The Effects of Perceived Disease Risk and Access Costs on Infant Immunization
This paper examines the determinants of parental decisions about infant immunization. Using the exact timing of vaccination relative to birth, we estimate the effects of local pertussis outbreaks occurring in-utero and during the first two months of life on the likelihood of on-time initial immunization for pertussis and other immunizations. We find that parents respond to changes in perceived disease risk: pertussis outbreaks within a state increase the rate of on-time receipt of the pertussis vaccine at two months of age. This response is concentrated among low-socioeconomic status (SES) subgroups. In addition, we find that pertussis outbreaks increase the likelihood of immunization against other vaccine-preventable diseases. These spillover effects are almost as large the direct effects and are present only for vaccines that are typically given during the same visit as the pertussis vaccine, which suggests that healthcare access costs play an important role in parents' vaccination decisions.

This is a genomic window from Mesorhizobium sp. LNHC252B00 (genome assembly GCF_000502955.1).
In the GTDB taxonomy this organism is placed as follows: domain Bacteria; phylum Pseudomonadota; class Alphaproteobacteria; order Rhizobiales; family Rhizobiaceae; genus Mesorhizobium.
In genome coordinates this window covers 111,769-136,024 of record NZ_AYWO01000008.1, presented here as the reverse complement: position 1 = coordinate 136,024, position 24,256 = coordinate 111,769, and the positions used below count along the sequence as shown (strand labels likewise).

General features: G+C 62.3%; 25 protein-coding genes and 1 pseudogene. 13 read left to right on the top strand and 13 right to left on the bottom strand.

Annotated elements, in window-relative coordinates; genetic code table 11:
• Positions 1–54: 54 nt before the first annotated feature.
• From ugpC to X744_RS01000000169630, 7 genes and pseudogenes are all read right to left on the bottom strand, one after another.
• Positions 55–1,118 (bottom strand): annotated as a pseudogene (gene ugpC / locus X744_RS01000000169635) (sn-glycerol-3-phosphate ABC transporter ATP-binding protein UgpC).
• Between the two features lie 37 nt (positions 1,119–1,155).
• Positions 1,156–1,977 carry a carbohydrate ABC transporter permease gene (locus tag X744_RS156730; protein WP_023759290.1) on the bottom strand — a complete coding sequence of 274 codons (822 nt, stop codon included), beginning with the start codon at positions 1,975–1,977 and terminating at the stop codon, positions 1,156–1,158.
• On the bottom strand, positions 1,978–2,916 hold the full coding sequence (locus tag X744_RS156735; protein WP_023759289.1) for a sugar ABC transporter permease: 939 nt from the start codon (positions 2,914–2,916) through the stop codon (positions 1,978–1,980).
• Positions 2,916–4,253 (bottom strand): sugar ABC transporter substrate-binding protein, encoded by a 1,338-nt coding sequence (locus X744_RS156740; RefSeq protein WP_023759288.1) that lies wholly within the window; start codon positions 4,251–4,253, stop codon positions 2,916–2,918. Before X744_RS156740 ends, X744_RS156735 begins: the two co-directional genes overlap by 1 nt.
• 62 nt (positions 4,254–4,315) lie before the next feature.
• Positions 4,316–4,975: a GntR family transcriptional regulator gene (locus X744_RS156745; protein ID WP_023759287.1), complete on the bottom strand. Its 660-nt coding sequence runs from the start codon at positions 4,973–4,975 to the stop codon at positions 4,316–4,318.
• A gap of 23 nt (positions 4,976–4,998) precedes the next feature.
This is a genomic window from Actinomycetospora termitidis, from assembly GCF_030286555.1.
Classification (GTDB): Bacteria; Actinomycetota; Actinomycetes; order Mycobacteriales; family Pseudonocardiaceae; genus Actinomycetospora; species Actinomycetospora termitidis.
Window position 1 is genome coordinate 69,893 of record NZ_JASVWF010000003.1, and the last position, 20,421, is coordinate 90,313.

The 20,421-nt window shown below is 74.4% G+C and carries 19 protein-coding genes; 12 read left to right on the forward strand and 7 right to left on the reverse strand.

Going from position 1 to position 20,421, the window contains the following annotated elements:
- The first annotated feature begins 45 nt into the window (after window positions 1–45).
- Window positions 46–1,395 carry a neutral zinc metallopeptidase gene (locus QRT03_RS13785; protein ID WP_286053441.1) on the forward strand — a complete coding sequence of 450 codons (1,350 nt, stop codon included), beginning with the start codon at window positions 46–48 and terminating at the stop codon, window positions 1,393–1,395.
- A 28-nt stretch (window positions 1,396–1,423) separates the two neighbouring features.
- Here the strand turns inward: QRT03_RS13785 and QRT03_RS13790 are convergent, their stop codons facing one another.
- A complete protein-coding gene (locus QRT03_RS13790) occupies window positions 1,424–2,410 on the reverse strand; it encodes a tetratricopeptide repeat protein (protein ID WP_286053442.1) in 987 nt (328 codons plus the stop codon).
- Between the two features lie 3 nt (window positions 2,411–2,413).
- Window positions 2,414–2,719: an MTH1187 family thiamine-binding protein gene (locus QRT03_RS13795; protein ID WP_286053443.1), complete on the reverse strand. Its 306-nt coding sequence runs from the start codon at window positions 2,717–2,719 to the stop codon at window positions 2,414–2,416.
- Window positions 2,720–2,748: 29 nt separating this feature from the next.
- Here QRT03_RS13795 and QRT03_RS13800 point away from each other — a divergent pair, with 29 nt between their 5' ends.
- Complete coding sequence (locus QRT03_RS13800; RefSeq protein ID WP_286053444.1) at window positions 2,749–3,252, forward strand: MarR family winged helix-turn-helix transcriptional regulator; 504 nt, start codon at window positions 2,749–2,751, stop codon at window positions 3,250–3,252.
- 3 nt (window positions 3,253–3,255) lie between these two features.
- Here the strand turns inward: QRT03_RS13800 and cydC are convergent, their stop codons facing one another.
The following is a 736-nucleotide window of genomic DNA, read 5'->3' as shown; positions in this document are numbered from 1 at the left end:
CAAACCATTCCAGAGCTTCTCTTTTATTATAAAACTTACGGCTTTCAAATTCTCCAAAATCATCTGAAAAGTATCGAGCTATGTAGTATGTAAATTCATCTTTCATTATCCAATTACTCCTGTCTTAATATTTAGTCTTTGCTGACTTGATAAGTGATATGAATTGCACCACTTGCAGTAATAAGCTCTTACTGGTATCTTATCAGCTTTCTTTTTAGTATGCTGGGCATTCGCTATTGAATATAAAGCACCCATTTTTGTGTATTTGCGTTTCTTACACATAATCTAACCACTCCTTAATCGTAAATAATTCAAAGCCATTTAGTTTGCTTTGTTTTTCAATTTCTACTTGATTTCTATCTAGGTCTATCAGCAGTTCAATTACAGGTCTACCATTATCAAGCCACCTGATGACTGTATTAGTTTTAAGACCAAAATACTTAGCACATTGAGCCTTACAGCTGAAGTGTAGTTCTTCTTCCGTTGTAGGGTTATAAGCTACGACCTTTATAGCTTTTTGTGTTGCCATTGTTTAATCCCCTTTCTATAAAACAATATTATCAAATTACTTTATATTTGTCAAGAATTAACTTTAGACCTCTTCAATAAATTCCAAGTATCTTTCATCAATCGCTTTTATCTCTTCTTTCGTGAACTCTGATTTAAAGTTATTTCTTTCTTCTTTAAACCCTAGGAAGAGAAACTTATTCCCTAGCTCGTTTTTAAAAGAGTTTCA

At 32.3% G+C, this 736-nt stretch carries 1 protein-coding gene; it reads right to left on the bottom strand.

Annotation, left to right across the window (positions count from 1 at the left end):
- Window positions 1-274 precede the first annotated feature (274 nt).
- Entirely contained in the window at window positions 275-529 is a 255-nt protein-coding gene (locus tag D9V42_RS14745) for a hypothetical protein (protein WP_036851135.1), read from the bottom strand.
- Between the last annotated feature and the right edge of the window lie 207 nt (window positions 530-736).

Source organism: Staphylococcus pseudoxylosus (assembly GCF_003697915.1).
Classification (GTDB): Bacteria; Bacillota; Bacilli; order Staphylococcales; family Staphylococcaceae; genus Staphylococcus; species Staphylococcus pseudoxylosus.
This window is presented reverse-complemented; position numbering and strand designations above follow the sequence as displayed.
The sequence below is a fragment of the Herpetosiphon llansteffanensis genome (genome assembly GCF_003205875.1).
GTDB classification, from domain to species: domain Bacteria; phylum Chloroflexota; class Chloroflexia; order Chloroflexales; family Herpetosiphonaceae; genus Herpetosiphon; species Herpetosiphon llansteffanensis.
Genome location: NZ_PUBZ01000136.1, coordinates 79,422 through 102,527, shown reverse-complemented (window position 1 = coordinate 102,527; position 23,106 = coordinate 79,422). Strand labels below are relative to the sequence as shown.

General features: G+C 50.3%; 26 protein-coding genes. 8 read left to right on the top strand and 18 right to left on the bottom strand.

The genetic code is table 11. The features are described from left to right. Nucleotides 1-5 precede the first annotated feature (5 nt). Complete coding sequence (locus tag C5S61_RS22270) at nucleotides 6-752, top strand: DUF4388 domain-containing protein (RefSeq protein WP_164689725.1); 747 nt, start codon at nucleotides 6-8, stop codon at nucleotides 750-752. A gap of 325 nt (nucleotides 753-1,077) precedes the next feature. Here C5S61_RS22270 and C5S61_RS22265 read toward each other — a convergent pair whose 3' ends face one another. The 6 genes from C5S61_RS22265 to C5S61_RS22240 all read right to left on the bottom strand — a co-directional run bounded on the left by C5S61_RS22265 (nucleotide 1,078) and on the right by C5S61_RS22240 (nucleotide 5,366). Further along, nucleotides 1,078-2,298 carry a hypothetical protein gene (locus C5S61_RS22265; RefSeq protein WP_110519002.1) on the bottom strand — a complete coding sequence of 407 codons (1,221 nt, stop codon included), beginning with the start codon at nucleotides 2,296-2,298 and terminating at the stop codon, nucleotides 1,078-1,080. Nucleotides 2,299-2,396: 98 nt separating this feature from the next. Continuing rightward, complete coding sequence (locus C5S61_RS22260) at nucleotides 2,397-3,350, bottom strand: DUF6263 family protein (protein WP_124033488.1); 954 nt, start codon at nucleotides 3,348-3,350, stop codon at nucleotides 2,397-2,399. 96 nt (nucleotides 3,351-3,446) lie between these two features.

We would like to thank seminar participants at UNC Greensboro, UNC Chapel Hill Public Policy, the Bureau of Economic Analysis, Lafayette College and conference participants at the Western Economic Association, the Southern Economic Association, the Association for Public Policy Analysis and Management and the South Carolina Applied Micro Day for their helpful comments and suggestions. We also acknowledge financial support from a UNC Charlotte Faculty Research Grant. The views expressed herein are those of the authors and do not necessarily reflect the views of the National Bureau of Economic Research.